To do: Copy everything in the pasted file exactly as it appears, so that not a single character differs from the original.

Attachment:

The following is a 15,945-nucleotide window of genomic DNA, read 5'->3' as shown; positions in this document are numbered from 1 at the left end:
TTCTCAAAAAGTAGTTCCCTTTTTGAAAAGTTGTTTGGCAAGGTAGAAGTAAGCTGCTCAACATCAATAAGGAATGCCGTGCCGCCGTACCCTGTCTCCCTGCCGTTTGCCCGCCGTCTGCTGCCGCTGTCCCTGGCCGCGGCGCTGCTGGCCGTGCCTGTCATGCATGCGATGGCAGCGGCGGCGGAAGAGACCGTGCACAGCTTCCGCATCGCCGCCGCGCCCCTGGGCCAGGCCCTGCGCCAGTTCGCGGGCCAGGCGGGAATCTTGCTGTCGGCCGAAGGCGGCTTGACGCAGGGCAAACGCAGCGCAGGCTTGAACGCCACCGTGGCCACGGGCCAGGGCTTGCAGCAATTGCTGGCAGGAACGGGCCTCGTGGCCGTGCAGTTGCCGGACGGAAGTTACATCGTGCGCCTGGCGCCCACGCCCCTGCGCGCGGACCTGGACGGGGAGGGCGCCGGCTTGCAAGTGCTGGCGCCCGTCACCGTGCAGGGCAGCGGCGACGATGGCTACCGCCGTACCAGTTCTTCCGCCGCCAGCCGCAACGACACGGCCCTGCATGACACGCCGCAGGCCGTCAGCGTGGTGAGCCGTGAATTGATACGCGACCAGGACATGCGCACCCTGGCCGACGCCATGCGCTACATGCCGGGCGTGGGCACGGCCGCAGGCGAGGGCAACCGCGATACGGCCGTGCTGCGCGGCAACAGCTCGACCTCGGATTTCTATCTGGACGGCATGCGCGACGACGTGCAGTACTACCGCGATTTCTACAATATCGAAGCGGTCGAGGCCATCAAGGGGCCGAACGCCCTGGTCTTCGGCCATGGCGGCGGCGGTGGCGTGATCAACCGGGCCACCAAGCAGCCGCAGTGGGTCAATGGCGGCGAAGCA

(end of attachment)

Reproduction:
The following is a 15,945-nucleotide window of genomic DNA, read 5'->3' as shown; positions in this document are numbered from 1 at the left end:
TTCTCAAAAAGTAGTTCCCTTTTTGAAAAGTTGTTTGGCAAGGTAGAAGTAAGCTGCTCAACATCAATAAGGAATGCCGTGCCGCCGTACCCTGTCTCCCTGCCGTTTGCCCGCCGTCTGCTGCCGCTGTCCCTGGCCGCGGCGCTGCTGGCCGTGCCTGTCATGCATGCGATGGCAGCGGCGGCGGAAGAGACCGTGCACAGCTTCCGCATCGCCGCCGCGCCCCTGGGCCAGGCCCTGCGCCAGTTCGCGGGCCAGGCGGGAATCTTGCTGTCGGCCGAAGGCGGCTTGACGCAGGGCAAACGCAGCGCAGGCTTGAACGCCACCGTGGCCACGGGCCAGGGCTTGCAGCAATTGCTGGCAGGAACGGGCCTCGTGGCCGTGCAGTTGCCGGACGGAAGTTACATCGTGCGCCTGGCGCCCACGCCCCTGCGCGCGGACCTGGACGGGGAGGGCGCCGGCTTGCAAGTGCTGGCGCCCGTCACCGTGCAGGGCAGCGGCGACGATGGCTACCGCCGTACCAGTTCTTCCGCCGCCAGCCGCAACGACACGGCCCTGCATGACACGCCGCAGGCCGTCAGCGTGGTGAGCCGTGAATTGATACGCGACCAGGACATGCGCACCCTGGCCGACGCCATGCGCTACATGCCGGGCGTGGGCACGGCCGCAGGCGAGGGCAACCGCGATACGGCCGTGCTGCGCGGCAACAGCTCGACCTCGGATTTCTATCTGGACGGCATGCGCGACGACGTGCAGTACTACCGCGATTTCTACAATATCGAAGCGGTCGAGGCCATCAAGGGGCCGAACGCCCTGGTCTTCGGCCATGGCGGCGGCGGTGGCGTGATCAACCGGGCCACCAAGCAGCCGCAGTGGGTCAATGGCGGCGAAGCA